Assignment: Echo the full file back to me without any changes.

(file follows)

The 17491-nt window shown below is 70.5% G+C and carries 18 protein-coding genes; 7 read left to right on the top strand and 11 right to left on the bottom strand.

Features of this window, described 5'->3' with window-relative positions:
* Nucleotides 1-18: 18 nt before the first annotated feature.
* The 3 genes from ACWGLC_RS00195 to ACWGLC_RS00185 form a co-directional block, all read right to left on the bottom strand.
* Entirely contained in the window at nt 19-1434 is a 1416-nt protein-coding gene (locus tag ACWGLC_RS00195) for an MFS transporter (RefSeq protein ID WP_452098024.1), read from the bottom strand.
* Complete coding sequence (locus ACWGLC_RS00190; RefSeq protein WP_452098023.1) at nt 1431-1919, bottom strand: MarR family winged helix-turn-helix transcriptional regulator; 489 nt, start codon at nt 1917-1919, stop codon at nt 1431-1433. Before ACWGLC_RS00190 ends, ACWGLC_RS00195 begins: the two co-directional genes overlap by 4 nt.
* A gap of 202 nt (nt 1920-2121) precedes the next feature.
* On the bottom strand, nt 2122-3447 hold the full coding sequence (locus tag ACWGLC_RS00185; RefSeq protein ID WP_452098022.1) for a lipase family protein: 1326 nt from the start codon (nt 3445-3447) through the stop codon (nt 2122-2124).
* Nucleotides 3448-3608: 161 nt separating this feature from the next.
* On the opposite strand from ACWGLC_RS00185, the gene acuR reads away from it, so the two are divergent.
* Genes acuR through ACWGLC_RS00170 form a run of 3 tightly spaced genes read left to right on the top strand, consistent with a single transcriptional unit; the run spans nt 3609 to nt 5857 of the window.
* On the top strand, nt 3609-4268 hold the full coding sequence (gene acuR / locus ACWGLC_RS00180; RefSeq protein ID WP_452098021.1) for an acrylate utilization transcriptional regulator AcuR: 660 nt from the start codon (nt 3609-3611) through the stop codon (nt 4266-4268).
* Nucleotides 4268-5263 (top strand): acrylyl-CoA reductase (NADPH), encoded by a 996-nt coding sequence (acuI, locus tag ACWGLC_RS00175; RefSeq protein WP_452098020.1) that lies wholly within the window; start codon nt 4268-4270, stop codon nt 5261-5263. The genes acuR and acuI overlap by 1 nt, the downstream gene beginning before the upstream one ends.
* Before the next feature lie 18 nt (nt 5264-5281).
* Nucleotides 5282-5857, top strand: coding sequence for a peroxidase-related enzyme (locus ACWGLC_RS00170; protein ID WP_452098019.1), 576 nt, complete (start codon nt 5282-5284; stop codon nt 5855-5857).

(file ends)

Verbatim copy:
The 17491-nt window shown below is 70.5% G+C and carries 18 protein-coding genes; 7 read left to right on the top strand and 11 right to left on the bottom strand.

Features of this window, described 5'->3' with window-relative positions:
* Nucleotides 1-18: 18 nt before the first annotated feature.
* The 3 genes from ACWGLC_RS00195 to ACWGLC_RS00185 form a co-directional block, all read right to left on the bottom strand.
* Entirely contained in the window at nt 19-1434 is a 1416-nt protein-coding gene (locus tag ACWGLC_RS00195) for an MFS transporter (RefSeq protein ID WP_452098024.1), read from the bottom strand.
* Complete coding sequence (locus ACWGLC_RS00190; RefSeq protein WP_452098023.1) at nt 1431-1919, bottom strand: MarR family winged helix-turn-helix transcriptional regulator; 489 nt, start codon at nt 1917-1919, stop codon at nt 1431-1433. Before ACWGLC_RS00190 ends, ACWGLC_RS00195 begins: the two co-directional genes overlap by 4 nt.
* A gap of 202 nt (nt 1920-2121) precedes the next feature.
* On the bottom strand, nt 2122-3447 hold the full coding sequence (locus tag ACWGLC_RS00185; RefSeq protein ID WP_452098022.1) for a lipase family protein: 1326 nt from the start codon (nt 3445-3447) through the stop codon (nt 2122-2124).
* Nucleotides 3448-3608: 161 nt separating this feature from the next.
* On the opposite strand from ACWGLC_RS00185, the gene acuR reads away from it, so the two are divergent.
* Genes acuR through ACWGLC_RS00170 form a run of 3 tightly spaced genes read left to right on the top strand, consistent with a single transcriptional unit; the run spans nt 3609 to nt 5857 of the window.
* On the top strand, nt 3609-4268 hold the full coding sequence (gene acuR / locus ACWGLC_RS00180; RefSeq protein ID WP_452098021.1) for an acrylate utilization transcriptional regulator AcuR: 660 nt from the start codon (nt 3609-3611) through the stop codon (nt 4266-4268).
* Nucleotides 4268-5263 (top strand): acrylyl-CoA reductase (NADPH), encoded by a 996-nt coding sequence (acuI, locus tag ACWGLC_RS00175; RefSeq protein WP_452098020.1) that lies wholly within the window; start codon nt 4268-4270, stop codon nt 5261-5263. The genes acuR and acuI overlap by 1 nt, the downstream gene beginning before the upstream one ends.
* Before the next feature lie 18 nt (nt 5264-5281).
* Nucleotides 5282-5857, top strand: coding sequence for a peroxidase-related enzyme (locus ACWGLC_RS00170; protein ID WP_452098019.1), 576 nt, complete (start codon nt 5282-5284; stop codon nt 5855-5857).